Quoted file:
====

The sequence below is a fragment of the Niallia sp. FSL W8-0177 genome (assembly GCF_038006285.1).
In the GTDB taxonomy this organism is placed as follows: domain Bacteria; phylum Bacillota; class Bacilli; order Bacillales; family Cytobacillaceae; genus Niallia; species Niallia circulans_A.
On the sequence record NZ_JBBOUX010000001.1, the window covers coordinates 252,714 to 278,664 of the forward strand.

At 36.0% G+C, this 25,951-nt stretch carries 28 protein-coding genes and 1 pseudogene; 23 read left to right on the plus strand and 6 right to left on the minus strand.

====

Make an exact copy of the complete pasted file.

The sequence below is a fragment of the Niallia sp. FSL W8-0177 genome (assembly GCF_038006285.1).
In the GTDB taxonomy this organism is placed as follows: domain Bacteria; phylum Bacillota; class Bacilli; order Bacillales; family Cytobacillaceae; genus Niallia; species Niallia circulans_A.
On the sequence record NZ_JBBOUX010000001.1, the window covers coordinates 252,714 to 278,664 of the forward strand.

At 36.0% G+C, this 25,951-nt stretch carries 28 protein-coding genes and 1 pseudogene; 23 read left to right on the plus strand and 6 right to left on the minus strand.